Reading, Part One

13 Jun

I was made to collect stuff – I like to really geek up on my subject. I’ve found this particularly hard with dolls, for several reasons. Firstly, there are many many books on Barbies and its hard to come in as a novice and make good decisions about what to get. Secondly, a fair amount of books about Barbies are about vintage dolls and while I’m very interested in some of these, I’m not collecting them at the moment. Books about modern dolls are harder to find, and the more modern the subject, the more expensive the book. On eBay books are surprisingly expensive, so when I see something I’m interested in I now tend to go to Amazon where there are some really good deals from the marketplace sellers, especially if you are prepared to wait a little while for delivery. I’ve read three books lately that I’ve found pretty interesting:

The first is Warman’s Field Guide Second Edition. As it was published in 2009, it includes a lot of modern dolls. It also has some really interesting articles about both collector and playline dolls, and loads of great photos. I haven’t exactly put loads of effort in, but the price guide index makes no sense whatsoever to me and I have no idea how its organised. On the plus side, this doesn’t really matter as its based on American prices – its a very different market over here in England (unfortunately – bloody import taxes)

The next book is “The Art of Barbie” published in 2000. The proceeds of this book were donated to the Elton John AIDS Foundation and it features customised dolls and photos by the fashion world glitterati. Its nice to look at, if a little gimmicky. Some of these creations are very lovely (for instance, the cover doll, called “purity”, by Nicole Farhi) but some of the designers seem to have done their dolls in half an hour at four in the morning when they’ve been up partying all night (Missoni, Prada, shame on you). Claudia Schiffer makes an appearance as a barbie, John Rocha (who went on to design outfits for the Barbie So In Style Range) has contributed a slightly ropey offering, and there are some amazing photos by Mario Testino, Daniel Levin and Benedict Campbell. This is Versace’s barbie, designed long before the Versace Barbie that you are probably more familiar with (if not, you can see my post “girly girls” for some pics of the Versus barbie):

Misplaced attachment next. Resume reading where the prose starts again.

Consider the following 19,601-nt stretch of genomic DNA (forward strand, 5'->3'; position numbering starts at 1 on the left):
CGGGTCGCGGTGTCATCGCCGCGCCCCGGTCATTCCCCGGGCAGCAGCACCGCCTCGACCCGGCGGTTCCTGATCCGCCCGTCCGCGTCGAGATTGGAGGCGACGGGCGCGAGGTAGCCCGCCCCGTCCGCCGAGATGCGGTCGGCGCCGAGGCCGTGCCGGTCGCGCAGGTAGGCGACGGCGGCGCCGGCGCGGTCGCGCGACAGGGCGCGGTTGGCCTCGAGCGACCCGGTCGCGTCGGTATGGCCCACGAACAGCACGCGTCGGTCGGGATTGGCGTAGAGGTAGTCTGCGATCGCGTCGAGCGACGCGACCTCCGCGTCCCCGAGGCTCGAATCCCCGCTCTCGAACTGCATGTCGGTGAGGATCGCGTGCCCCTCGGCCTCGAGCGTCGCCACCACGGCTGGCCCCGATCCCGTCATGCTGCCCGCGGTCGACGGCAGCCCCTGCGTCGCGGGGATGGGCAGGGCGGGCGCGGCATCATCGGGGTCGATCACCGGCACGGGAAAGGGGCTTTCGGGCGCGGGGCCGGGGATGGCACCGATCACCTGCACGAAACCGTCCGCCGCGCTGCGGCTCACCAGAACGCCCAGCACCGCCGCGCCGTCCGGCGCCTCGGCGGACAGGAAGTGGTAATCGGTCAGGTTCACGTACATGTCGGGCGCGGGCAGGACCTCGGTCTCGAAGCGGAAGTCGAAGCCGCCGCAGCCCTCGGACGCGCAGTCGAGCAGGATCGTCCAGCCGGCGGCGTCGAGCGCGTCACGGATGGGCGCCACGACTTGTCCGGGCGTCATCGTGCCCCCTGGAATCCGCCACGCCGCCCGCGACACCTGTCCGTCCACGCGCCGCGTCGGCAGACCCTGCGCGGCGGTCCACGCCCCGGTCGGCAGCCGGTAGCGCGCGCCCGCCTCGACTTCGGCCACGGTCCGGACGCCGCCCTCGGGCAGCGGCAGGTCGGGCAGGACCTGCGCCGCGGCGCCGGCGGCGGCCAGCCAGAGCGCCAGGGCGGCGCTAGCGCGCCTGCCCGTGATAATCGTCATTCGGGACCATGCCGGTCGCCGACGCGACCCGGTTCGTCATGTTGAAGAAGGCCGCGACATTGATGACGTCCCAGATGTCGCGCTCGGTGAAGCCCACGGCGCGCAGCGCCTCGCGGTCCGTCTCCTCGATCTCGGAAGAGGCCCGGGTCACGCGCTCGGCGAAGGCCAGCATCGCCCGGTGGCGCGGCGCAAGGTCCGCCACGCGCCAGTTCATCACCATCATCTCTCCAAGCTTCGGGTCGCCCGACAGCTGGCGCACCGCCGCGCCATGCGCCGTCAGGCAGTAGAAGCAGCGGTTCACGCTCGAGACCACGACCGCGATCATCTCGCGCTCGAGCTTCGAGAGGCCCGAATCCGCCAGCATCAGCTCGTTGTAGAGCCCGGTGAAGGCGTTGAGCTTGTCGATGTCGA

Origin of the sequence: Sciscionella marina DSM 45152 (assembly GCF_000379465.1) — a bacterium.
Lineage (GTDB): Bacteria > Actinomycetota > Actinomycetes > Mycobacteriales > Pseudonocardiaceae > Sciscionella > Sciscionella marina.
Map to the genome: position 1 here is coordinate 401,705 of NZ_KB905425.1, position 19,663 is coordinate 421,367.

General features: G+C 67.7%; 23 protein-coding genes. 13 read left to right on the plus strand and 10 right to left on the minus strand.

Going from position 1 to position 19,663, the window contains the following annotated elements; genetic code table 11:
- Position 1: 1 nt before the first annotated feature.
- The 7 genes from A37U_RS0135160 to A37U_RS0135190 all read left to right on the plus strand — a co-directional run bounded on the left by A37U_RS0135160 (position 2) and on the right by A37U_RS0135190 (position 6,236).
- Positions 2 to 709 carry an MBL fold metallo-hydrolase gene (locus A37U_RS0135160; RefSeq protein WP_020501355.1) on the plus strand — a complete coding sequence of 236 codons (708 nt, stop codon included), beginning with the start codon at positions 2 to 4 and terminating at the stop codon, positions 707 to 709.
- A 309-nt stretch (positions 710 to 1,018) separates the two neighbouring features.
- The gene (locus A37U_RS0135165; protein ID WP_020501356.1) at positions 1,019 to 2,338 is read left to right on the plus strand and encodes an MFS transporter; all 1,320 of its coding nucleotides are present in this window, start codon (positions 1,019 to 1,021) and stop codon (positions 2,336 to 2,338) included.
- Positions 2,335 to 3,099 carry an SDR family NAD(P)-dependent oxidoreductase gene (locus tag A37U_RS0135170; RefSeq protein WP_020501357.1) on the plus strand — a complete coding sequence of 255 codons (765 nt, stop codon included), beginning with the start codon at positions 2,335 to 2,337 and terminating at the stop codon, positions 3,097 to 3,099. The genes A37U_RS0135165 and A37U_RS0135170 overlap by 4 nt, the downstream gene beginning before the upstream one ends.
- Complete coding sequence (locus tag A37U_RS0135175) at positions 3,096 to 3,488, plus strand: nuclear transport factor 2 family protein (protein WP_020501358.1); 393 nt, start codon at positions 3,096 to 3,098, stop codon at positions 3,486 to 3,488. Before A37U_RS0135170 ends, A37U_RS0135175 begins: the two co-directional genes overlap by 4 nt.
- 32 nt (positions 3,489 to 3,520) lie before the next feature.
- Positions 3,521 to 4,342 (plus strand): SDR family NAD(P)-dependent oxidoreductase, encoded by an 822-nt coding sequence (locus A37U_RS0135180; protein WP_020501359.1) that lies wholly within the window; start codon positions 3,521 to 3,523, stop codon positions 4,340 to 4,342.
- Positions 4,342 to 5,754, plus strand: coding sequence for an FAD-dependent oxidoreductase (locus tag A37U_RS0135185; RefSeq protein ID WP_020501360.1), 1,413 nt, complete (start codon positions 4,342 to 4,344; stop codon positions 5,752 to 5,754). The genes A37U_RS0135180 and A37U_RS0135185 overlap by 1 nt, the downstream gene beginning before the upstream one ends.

and this is my favourite, Narciso Rodriguez’ Posh Punk, who reminds me of the recent Ladies of the 80s Debbie Harry Barbie:

The last book was really quite cheap, but I think its the best. Its a bright mish-mash of images – dolls, packaging pictures, design drawings, adverts, quotes, newspaper cuttings and bizarre little pull-outs like this reproduction vintage barbie club membership card:

barbie fan club membership card

There’s so many fabulous things in this book its hard to pick anything out in particular. However, I did really like these seventies drawings, which I think were from adverts of the time. They reminded me of my sister’s Pink and Jackie Annuals, in which there were always cartoon strips drawn in this style:

superstar barbie cartoonCheryl Ladd superstar barbie cartoon


2 Responses to “Reading, Part One”

  1. Taswegian1957 May 21, 2013 at 4:28 pm #

    I can relate to your difficulty in finding books about the dolls you are collecting. When I started collecting Barbies in the 1990s I bought a lot from flea markets etc and it was very hard to ID them. Eventually I was lucky enough to come across some books that covered that era and I was very happy.

    • barbielea May 21, 2013 at 7:07 pm #

      Hi Taswegian. Since I wrote this post, I have managed to pick up a few more reference books, but I kind of got sidetracked buying vintage children’s Barbie books, which I love. I tend to use the internet for identifications mostly these days – but I still love a good reference book when I can get hold of one.

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